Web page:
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Tuesday, November 5, 2019

Alaska/Pacific Coast Alaska Dept. of Labor: Seafood Jobs Dropped 4.9% in 2018 by Peggy Parker - November 5, 2019 Seafood jobs in Alaska fell lasat year by 4.9%, erasing the increase posted in 2017. Last year’s drop was slightly less than the 5% drop seen in 2016, the largest decrease since 2010. The trigger was salmon, which represents the largest share of the state’s harvesting em- ployment. The total decline was about 407 average annual jobs, bringing Alaska’s harvesting employment down to 7,924 average monthly jobs. The loss would have been greater had it not been for increased fishing in September and November. Data collection on job numbers in the seafood industry began in 2001 by the state. Last year’s monthly employment averages were not worst on record, but the July and August of 2018 hit decade lows. Salmon fisheries were the worst hit, losing 7.2 percent of their employment in 2018 (a loss of 328 from the year before), with fewer jobs in every month and the heaviest losses in the summer. Groundfish harvesting employment, which had spiked in 2017, dropped back to its previous level of about 1,195 average monthly jobs. While the 9.1 percent drop (-120 jobs) seems like a large loss, 2018’s total employment remained high relative to past years. Halibut harvesting’s pattern was similar, with employment growing in 2017 and decreasing in 2018, although this fishery lost less of its prior-year increase. After gaining 298 jobs in 2017, the halibut fishery lost 38 in 2018, settling at 1,068 average jobs per month. Halibut harvesting employment also remains above its recent typical levels, which hadn’t topped 1,000 in nearly a decade. Herring was the other fishery to lose jobs in 2018, and while its employment dropped 7.1 percent, the fishery is so small at 79 annual jobs that it’s prone to large percent swings. The loss was just six jobs, making the fishery largely stable. Most of the decrease came in the off months. The peak employment month, April, grew 12.3 percent, from 514 to 577 jobs. Modest increases were seen in the crab industry, sablefish, and miscellaneous shellfish. Among regions, the Aleutians and Pribilof Islands took the biggest hit, with harvesting employment dropping to levels not seen since 2007 and declines in every month. The region’s annualized loss was “a staggering 30.9 percent,” wrote author Joshua Warren, dropping total yearly employment to 1,199 due to less fishing. The regions’ fisheries are dominated by groundfish, which showed dramatic employment declines statewide. Kodiak’s numbers also hit some of their lowest levels since data collection began in 2001, with an employment decline of 14.5 percent to 623 annualized jobs. The report, written by the Alaska Department of Labor and Workforce Development, is available here. Salmon Tally Deckboss - November 5, 2019 The state has released preliminary harvest and value figures for the 2019 commercial salmon season. The all-species harvest of 206.9 million fish generated an ex-vessel value of $657.6 million, a 10 percent increase from last year, the department said. Why are birds and seals starving in a Bering Sea full of fish? Seattle Times by Hal Bernton - November 3, 2019 This is the second installment of a Seattle Times series exploring climate change in the northern Bering Sea region. The series is part of the Pulitzer Center’s Connected Coastlines reporting initiative. For more information, go to NOME, Alaska — The shipment arrived airfreight: 47 seabird carcasses collected by the Bering Strait villagers of Shishmaref. Environment/Science Senate bill includes millions for ocean acidification research Cordova Times - November 4, 2019 Bipartisan legislation introduced in the U.S. Senate would authorize millions of dollars through 2024 for ocean acidification research, including partnerships between the seafood industry and academic institutions. News Release: EPA announces $27.5 million in funding for Puget Sound National Estuary Program provides funds for state, local, tribal, and federal projects. - October 31, 2019 SEATTLE – The Northwest office of the Environmental Protection Agency announced today that it is providing over $27.5 million in grant funds to state, local, tribal, and federal partners towards Puget Sound recovery and conservation efforts through its National Estuary Program. Federal Register Fisheries of the Exclusive Economic Zone Off Alaska; Reallocation of Pacific Cod in the Western Regulatory Area of the Gulf of Alaska A Rule by the National Oceanic and Atmospheric Administration on 11/05/2019 NMFS is reallocating the projected unused amounts of Pacific cod total allowable catch (TAC) from catcher vessels using trawl gear to catcher vessels using hook-and-line gear, catcher/processors using trawl gear, vessels using jig gear, and vessels using pot gear in the Western Regulatory Area of the Gulf of Alaska (GOA). This action is necessary to allow the 2019 TAC of Pacific cod in the Western Regulatory Area of the GOA to be harvested.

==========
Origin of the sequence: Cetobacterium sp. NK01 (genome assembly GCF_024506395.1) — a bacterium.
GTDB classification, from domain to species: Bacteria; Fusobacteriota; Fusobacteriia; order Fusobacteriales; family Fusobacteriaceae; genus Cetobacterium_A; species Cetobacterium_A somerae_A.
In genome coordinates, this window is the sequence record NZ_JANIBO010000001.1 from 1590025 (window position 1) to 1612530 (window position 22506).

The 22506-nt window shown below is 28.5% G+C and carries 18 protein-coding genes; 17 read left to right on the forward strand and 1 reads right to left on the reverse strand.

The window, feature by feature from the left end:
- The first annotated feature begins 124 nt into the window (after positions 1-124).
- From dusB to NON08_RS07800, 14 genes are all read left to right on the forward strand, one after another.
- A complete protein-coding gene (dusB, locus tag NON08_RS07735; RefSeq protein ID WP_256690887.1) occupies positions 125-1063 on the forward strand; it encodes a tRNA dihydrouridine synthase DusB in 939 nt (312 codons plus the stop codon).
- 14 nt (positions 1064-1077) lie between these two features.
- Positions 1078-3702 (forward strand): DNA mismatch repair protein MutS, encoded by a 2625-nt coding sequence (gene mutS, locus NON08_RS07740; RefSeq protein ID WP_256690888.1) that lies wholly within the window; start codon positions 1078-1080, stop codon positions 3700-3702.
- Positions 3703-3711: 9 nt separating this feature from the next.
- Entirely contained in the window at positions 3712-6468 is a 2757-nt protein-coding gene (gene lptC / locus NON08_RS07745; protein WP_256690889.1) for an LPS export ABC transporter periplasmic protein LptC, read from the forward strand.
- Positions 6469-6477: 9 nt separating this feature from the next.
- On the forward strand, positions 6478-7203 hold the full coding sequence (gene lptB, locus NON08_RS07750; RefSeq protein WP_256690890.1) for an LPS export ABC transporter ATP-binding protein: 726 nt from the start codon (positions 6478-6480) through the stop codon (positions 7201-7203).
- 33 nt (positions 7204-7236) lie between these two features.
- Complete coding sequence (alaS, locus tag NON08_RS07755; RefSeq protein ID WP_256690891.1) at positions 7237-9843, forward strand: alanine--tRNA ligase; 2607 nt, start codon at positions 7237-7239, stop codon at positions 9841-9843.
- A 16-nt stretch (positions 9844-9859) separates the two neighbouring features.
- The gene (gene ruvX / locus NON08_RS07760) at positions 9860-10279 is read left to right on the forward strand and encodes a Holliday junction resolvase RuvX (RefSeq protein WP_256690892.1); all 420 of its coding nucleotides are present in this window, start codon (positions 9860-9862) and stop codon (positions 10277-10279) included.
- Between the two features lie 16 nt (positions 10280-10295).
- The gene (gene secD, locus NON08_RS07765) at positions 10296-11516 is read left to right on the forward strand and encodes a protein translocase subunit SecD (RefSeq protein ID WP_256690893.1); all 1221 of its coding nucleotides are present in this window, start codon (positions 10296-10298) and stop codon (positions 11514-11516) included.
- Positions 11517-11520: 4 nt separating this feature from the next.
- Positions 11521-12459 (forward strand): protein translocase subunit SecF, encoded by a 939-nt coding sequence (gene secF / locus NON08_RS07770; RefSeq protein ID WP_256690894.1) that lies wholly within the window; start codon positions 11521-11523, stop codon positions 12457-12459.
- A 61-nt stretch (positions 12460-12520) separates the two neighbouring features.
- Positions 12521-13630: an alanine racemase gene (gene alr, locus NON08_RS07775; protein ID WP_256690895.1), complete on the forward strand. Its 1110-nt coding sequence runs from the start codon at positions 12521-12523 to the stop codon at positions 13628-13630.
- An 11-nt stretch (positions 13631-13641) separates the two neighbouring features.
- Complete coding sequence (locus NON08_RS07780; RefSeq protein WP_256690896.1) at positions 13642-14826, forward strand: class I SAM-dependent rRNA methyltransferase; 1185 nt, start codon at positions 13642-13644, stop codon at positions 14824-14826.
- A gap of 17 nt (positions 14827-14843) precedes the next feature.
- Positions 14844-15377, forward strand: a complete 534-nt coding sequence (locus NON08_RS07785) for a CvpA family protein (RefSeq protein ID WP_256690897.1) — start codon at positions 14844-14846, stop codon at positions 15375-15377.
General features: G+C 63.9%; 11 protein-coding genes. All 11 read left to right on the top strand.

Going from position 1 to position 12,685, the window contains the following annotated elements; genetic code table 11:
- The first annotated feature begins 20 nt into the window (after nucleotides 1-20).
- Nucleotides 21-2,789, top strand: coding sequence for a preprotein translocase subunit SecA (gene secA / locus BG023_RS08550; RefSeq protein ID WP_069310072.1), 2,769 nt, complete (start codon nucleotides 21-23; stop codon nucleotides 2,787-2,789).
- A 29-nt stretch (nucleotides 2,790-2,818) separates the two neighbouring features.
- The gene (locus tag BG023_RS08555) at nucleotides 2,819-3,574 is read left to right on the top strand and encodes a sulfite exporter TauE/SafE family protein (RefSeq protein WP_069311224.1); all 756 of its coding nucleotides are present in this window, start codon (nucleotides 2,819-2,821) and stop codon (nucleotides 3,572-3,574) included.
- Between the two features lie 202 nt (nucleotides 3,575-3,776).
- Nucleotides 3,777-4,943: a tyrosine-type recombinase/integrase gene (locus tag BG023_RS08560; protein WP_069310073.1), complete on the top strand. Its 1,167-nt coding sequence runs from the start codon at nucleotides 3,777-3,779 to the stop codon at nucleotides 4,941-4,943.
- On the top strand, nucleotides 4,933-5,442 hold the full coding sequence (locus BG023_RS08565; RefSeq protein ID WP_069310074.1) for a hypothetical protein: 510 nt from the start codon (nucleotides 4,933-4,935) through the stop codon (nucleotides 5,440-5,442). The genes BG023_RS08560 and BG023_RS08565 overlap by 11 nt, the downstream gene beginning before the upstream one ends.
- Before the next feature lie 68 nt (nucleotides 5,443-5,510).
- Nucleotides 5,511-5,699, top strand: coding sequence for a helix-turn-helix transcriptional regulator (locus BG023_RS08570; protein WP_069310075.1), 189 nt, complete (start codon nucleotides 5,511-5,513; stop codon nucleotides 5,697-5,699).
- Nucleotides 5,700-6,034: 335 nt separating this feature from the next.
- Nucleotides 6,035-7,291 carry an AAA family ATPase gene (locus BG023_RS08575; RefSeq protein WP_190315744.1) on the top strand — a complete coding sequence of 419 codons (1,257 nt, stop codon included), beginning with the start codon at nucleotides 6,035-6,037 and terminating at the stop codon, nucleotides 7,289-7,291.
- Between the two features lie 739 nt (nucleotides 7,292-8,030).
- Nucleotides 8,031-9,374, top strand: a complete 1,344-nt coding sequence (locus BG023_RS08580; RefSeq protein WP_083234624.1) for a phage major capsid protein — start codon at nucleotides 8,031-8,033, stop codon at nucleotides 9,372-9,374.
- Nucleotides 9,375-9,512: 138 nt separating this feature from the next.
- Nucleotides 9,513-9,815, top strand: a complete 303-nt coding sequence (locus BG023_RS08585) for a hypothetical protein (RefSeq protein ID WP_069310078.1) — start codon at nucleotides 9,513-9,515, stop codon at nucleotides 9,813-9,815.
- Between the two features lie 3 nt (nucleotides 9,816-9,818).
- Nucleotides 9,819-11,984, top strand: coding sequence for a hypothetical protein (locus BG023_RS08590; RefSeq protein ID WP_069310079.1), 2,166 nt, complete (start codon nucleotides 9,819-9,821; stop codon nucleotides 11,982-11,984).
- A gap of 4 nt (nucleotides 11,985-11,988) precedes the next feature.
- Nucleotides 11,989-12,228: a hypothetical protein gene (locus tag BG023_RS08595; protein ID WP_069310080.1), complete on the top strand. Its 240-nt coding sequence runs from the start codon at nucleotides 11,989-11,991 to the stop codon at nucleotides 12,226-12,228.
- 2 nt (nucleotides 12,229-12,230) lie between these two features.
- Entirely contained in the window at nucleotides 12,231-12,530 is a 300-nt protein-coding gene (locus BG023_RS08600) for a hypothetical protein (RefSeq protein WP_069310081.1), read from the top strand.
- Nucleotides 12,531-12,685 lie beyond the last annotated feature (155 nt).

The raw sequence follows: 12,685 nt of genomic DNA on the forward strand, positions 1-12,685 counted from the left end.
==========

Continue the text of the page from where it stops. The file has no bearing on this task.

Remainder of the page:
Ann Owens Pacific Seafood Processors Association Office Manager 1900 W Emerson Place Suite 205, Seattle, WA 98119 Phone: 206.281.1667 E-mail:; Website: Our office days/hours are Monday-Friday 8:00 A.M. - 5:00 P.M. In accordance with Title 17 U.S.C. Section 107, any copyrighted work in this message is distributed under fair use without profit or payment to those who have expressed a prior interest in receiving this information for non-profit research and educational purposes only. *Inclusion of a news article, report, or other document in this email does not imply PSPA support or endorsement of the information or opinion expressed in the document.


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